Time to strip

Dear VW-friends,

the front end of the Samba has made some serious steps forward, many of you have noticed that when we drove the Samba to Bad Camberg. To make the front look even nicer for the show I concentrated on an important detail of any Bus: the front bumper.

When the Samba was found there were some remains of a front bumper, but, opposite to most of the parts which were in the locality, these remains are not original ´51 parts. Have a look:

Clearly the remains of a ´59-on bumper
Somebody must have mounted it just a a few months before the Samba was dumped in 1961 or 1962

Following the philosophy of the project we reuse any parts found in the locality (except safety related items which absolutely can´t be repaired at all), but as long as they are original ´51 parts only. Luckily the very most we found with the Samba is original ´51, but these leftovers of the front bumpers are not. So why investing a huge effort to rebuild a front bumper by using this two remains if they aren´t original anyway?

So I had to look for an original ´51 front bumper and I found some in the German Barndoor community for a fair price. This bumper was already sandblasted, but there was still some serious work to do. I mounted it on the Bus for a foto shooting last summer and –just for fun- I mounted the license plate of the Samba which was also in the locality too.

But again, following the philosophy of the project, we have to restore to as-new-perfection any part added to the Samba which was not with the Samba when it was found, just to show in the end what is original substance and was not. So we had to make this bumper look as it was August 1951.

In this process of bumper restoration there was a simple question to answer: which colour was correct for the bumper of an August ´51 Samba. Well I thought it was a simple question…..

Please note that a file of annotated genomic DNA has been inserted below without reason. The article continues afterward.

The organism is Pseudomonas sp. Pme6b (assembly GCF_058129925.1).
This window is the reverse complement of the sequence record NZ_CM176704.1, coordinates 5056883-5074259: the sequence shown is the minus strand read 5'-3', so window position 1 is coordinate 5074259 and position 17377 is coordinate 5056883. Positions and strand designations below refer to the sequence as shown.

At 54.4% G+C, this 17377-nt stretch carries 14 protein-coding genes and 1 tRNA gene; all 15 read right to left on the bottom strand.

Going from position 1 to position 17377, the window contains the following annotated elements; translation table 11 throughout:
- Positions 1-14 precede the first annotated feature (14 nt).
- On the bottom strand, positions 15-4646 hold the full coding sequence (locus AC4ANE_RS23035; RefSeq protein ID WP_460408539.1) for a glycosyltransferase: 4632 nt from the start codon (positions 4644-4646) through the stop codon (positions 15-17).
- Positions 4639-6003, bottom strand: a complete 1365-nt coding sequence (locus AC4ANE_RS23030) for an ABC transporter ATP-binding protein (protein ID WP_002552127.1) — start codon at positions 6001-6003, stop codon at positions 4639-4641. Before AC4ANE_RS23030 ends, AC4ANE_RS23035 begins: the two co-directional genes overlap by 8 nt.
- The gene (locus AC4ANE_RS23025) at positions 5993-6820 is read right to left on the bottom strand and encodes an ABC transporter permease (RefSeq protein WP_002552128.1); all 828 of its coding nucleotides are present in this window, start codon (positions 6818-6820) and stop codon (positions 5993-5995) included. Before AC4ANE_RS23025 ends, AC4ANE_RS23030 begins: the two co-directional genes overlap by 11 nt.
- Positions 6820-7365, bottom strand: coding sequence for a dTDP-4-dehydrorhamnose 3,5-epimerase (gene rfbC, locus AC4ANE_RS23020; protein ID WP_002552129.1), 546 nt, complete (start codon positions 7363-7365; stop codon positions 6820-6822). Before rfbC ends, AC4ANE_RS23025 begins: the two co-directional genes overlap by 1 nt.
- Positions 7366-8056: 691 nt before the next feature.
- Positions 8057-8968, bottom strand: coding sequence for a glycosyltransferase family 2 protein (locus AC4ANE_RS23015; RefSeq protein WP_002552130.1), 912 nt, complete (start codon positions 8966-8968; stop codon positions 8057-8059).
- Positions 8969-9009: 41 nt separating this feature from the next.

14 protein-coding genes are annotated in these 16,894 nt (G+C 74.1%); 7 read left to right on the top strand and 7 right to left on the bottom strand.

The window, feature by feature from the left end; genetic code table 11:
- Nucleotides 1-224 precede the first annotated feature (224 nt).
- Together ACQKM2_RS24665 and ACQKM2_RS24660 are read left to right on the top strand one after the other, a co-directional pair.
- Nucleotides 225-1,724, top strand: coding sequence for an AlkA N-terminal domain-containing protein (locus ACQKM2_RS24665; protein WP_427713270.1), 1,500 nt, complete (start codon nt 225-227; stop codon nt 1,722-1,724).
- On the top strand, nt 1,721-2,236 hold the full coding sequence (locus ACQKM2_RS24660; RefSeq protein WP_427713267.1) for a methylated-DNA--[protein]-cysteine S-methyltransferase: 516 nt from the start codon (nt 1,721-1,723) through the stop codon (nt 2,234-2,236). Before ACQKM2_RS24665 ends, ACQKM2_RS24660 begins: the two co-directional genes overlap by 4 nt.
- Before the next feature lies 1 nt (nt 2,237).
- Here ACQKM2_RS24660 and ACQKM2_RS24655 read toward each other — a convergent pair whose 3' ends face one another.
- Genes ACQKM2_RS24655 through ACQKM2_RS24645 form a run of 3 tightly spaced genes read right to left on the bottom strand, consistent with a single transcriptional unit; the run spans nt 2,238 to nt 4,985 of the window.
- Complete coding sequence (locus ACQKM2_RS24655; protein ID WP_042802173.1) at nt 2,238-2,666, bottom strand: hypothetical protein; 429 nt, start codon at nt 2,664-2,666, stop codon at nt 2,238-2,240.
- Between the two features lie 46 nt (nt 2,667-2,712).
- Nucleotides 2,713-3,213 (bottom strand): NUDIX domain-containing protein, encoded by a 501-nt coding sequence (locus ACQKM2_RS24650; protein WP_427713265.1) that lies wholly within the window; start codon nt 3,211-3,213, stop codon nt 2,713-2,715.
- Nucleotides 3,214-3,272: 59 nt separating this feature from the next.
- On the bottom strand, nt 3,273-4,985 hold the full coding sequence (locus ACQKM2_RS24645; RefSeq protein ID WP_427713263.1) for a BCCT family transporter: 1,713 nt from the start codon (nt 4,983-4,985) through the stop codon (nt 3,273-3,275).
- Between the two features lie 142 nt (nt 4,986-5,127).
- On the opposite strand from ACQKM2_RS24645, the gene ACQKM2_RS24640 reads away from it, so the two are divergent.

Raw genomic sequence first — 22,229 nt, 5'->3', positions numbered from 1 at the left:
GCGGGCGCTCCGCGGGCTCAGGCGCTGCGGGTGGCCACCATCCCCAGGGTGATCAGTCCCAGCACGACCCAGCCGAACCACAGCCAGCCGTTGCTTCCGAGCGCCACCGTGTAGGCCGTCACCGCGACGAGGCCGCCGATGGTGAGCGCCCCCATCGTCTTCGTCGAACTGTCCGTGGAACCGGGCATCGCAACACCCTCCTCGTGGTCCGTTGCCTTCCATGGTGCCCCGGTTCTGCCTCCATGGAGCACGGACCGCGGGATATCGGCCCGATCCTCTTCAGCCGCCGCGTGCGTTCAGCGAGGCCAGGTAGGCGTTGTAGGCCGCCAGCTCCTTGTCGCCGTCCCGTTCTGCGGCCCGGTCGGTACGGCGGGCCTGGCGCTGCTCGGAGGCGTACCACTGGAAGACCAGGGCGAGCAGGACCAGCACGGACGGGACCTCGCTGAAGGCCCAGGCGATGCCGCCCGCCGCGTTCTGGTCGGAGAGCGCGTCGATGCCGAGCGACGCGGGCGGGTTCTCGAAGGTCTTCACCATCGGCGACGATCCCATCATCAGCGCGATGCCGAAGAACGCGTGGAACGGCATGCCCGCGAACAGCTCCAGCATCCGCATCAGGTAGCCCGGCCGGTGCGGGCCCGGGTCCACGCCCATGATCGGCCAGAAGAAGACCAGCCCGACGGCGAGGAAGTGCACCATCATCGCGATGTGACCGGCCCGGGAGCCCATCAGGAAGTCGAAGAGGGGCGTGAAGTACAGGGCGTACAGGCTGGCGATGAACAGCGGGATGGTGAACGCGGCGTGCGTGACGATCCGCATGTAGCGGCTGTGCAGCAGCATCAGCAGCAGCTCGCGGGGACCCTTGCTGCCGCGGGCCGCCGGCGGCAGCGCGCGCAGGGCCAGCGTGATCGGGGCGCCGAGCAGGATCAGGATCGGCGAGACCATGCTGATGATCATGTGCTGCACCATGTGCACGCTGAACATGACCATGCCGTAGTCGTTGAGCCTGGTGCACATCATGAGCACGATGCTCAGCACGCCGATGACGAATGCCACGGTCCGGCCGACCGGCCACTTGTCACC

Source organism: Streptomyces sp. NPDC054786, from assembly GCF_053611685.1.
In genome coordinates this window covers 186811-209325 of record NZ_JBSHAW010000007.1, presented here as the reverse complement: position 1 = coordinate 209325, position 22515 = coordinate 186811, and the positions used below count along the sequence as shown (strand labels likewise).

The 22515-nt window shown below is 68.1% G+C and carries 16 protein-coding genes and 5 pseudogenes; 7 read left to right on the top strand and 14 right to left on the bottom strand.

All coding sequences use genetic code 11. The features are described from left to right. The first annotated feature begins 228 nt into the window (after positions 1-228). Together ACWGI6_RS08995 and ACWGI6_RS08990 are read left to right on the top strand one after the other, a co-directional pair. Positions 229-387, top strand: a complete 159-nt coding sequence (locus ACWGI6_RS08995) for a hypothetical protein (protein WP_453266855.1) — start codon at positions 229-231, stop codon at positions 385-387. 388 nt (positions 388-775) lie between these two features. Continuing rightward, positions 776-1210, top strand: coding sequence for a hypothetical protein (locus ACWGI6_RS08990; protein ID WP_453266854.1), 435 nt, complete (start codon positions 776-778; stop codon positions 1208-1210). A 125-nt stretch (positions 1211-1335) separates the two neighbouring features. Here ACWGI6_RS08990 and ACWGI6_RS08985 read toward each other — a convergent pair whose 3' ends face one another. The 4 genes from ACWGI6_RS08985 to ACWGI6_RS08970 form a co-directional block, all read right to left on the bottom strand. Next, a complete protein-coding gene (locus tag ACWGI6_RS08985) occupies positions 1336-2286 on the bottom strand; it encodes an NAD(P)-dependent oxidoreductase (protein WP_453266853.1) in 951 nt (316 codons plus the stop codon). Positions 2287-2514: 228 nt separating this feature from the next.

When clearing a question of originality it is always a good idea to have a look on a very original example of the same model but just a very little older and one a very little younger. If these two show the same detail we are looking for you can be nearly sure that it was exactly this way on the car in between too. Well you can be nearly sure. But detail is a devil sometime…..

But anyway my way was to look out for a super original ´51 Samba just a little older than mine. But guess what? There is none existing! But there are at least some pictures of one. When the Samba was introduced to the public at the very first after war IAA (International Auto Exhibition) April 1951, Volkswagen took some fine pictures of its exhibition stand for the internal magazine “VW Informationen”. Just see here:

Simple question, simple answer: the front bumper of a ´51 Samba is sealing wax red as the lower part of the body is. At least at the April ´51 prototype.

Now let´s have a look for an all-over-original Samba just a little younger than mine. There is one existing! The one and only January ´52 Samba of Mike Hornbecker, the world´s very most original Barndoor Samba, never restored, never resprayed. Have a look:

Sealing wax red again in January 1952. So the case is clear, isn´t it?